Governor Tim Walz and Attorney General Keith Ellison have a line on the massive Feeding Our Future fraud. Their fallback defense is that the Minnesota Department of Education brought the case to the FBI and that MDE’s $250 million payout of federal tax dollars to the perpetrators of the fraud was required by the FBI so as not to blow the investigation. They count on the inability of friendly and incompetent reporters to pierce this absurdity and they think the voters are morons.
Ellison appeared yesterday morning for an interview by WCCO’s Vineeta Sawkar. Like Walz, Ellison is unaccustomed to unloving questions from friendly reporters. You can feel the flop sweat forming as Sawkar slightly presses him on his nonfeasance in shutting down the fraud. He hems and haws, pleads attorney-client privilege, refers to cooperation with the FBI investigation, and alleges compulsion by Judge Guthmann’s mythical “order” to continue payments. Ellison presses the story that the payments continued at the instance of the FBI. (See Ellison’s timeline of the scandal here.) This is a lie as open and obvious as the underlying Feeding Our Future fraud, yet this is where we are.
My friend Howard Root elaborated on this in an email yesterday (below the break). Howard writes:
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The Minnesota Department of Education didn’t want to be seen as attacking minority businesses trying to feed children in the heart of the pandemic. Instead of saying “no” on the site applications that resulted in the lawsuit before Judge Guthmann, MDE just delayed making a decision while they thought about what to do. On top of this, in early 2021 everyone’s working from home, and the department isn’t an efficient organization at getting things done even in the best of times, so delay is the first choice to every decision.
But then Feeding Our Future got a good lawyer and dragged MDE into court. Guthmann told MDE to either accept or deny the site applications so MDE could appeal any denial, which is as reasonable a decision as a judge can make in this situation.
Guthmann didn’t say “pay the claim” or “deny the claim,” but instead said “make a decision on the claim.” Even with this clear direction, MDE continued to delay making the decision on the claims because MDE still saw risk on both sides.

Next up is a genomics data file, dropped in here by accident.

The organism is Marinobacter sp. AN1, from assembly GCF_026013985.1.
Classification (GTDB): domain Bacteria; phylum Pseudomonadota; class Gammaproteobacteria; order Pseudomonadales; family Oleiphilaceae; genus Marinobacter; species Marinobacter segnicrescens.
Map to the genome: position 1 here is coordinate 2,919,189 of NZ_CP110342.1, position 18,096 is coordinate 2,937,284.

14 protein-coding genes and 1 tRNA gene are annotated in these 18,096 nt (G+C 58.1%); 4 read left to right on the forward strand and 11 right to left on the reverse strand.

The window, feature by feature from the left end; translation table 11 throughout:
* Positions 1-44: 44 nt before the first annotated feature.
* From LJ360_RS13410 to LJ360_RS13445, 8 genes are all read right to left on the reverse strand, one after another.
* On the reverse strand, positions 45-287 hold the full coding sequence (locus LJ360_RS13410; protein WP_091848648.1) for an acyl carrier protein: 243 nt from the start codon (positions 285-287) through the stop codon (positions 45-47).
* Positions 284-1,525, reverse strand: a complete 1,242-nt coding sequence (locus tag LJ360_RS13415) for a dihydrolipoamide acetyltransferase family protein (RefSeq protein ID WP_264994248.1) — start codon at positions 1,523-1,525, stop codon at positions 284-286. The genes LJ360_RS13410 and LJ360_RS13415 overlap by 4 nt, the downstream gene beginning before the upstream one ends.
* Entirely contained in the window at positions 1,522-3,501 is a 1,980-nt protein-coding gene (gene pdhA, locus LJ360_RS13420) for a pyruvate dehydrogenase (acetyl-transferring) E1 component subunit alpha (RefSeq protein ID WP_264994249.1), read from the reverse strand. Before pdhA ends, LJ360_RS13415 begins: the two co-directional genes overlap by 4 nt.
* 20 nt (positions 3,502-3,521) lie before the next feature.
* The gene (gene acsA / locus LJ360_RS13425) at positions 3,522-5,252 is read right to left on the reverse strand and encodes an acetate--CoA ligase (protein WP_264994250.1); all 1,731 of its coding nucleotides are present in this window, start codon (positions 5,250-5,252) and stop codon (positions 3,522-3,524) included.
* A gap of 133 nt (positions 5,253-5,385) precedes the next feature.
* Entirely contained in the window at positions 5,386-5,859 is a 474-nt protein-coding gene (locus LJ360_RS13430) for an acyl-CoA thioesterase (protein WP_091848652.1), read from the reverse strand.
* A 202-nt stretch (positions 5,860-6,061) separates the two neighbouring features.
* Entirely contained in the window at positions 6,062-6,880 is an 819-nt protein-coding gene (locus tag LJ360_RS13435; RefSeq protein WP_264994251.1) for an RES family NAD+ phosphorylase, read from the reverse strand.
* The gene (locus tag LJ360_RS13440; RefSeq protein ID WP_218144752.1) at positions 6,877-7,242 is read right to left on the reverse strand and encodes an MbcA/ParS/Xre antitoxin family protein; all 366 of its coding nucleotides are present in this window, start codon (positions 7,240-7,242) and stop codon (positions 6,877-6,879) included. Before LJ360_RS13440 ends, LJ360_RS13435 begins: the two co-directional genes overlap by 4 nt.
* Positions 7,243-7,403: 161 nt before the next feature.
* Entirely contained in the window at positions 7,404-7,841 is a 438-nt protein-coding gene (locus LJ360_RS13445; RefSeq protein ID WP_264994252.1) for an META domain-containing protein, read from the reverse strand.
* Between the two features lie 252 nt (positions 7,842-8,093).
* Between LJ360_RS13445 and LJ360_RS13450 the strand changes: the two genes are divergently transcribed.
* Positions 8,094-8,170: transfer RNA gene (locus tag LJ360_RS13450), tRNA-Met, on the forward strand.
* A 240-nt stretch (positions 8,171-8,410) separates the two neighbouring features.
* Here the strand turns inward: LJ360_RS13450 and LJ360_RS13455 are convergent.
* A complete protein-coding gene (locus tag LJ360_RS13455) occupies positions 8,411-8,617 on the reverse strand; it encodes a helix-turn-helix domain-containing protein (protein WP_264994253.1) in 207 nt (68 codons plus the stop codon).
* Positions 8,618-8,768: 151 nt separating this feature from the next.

Then Guthmann got upset at MDE, fined them for violating his order to make a decision, and MDE at that point thought let’s just pitch it to the FBI and give up and resume paying. That’ll at least get this judge off our backs.
The investigation continues for over another year and the fraud grows to a massive $250M+. Locked into a decision to punt to the FBI, however, MDE certainly weren’t interested in all of a sudden saying or doing anything that would make it look like MDE was responsible.
So this can of fraud continues to be kicked down the road until Luger finally holds his press conference announcing the indictments just two months before the election. DFLers must be livid that Luger couldn’t just wait until after the election to indict.
Now Walz needs to come up with a quick explanation for his administration’s inaction and that explanation cannot cause any harm to his or Ellison’s campaign. So he says Guthmann ordered payments to continue, not expecting the judge to respond–because judges never do.
With his thin skin Walz couldn’t help throwing in fake outrage at the judge’s decision and demanding an investigation of Guthmann. This prompted Guthmann’s response pointing out he never required payments to resume.
So now Walz has to shift his explanation to what Guthmann said during the court hearing. But that explanation falls apart when the court transcript shows that Guthmann said no such thing. So now Walz needs a third explanation of how this fraud continued for well over a year after MDE first knew about it.
At this point Walz and Ellison figure they really need to point the finger at someone who definitely will not respond, at least until after the election. That makes the FBI the perfect alibi, because the FBI will have no comment on any of these communications while the criminal case is proceeding.
Walz and Ellison assert not only that the FBI demanded that MDE continue to pay these fraudulent claims, but they brag that the FBI thanked MDE for its cooperation in the criminal investigation — as if that’s the FBI’s endorsement of MDE continuing to pay the fraudsters.
When asked about what the substance of the FBI communications with MDE and when anyone at MDE first knew about the fraud, Ellison claims he can’t disclose anything because of attorney-client privilege — even though just seconds before he said the FBI told MDE to stay silent!
At this point, Walz and Ellison need to do is land on a story (a third story) that they can stick with through the election without creating a new angle. And dutifully, the Star Tribune has already shifted the narrative from how could MDE continued to pay this much money for this long of a time in an obvious fraud to the standard “Republicans pounce.”
There’s no way the FBI would tell MDE to continue paying fraudulent claims in order to build a stronger case. Instead, the FBI would say either “you do what you need to do” or “don’t pay if you think it’s fraud,” because the FBI doesn’t control the MDE. But Ellison is so arrogant that he doesn’t spend any time formulating answers to obvious questions. Walz at least has the political sense to head to Grand Marais for a doughnut and isn’t available for press inquiries until Thursday.
UPDATE: Former TCF Financial Corporation general counsel Greg Pulles also makes our points in his Alpha News column “The DFL’s big lie.”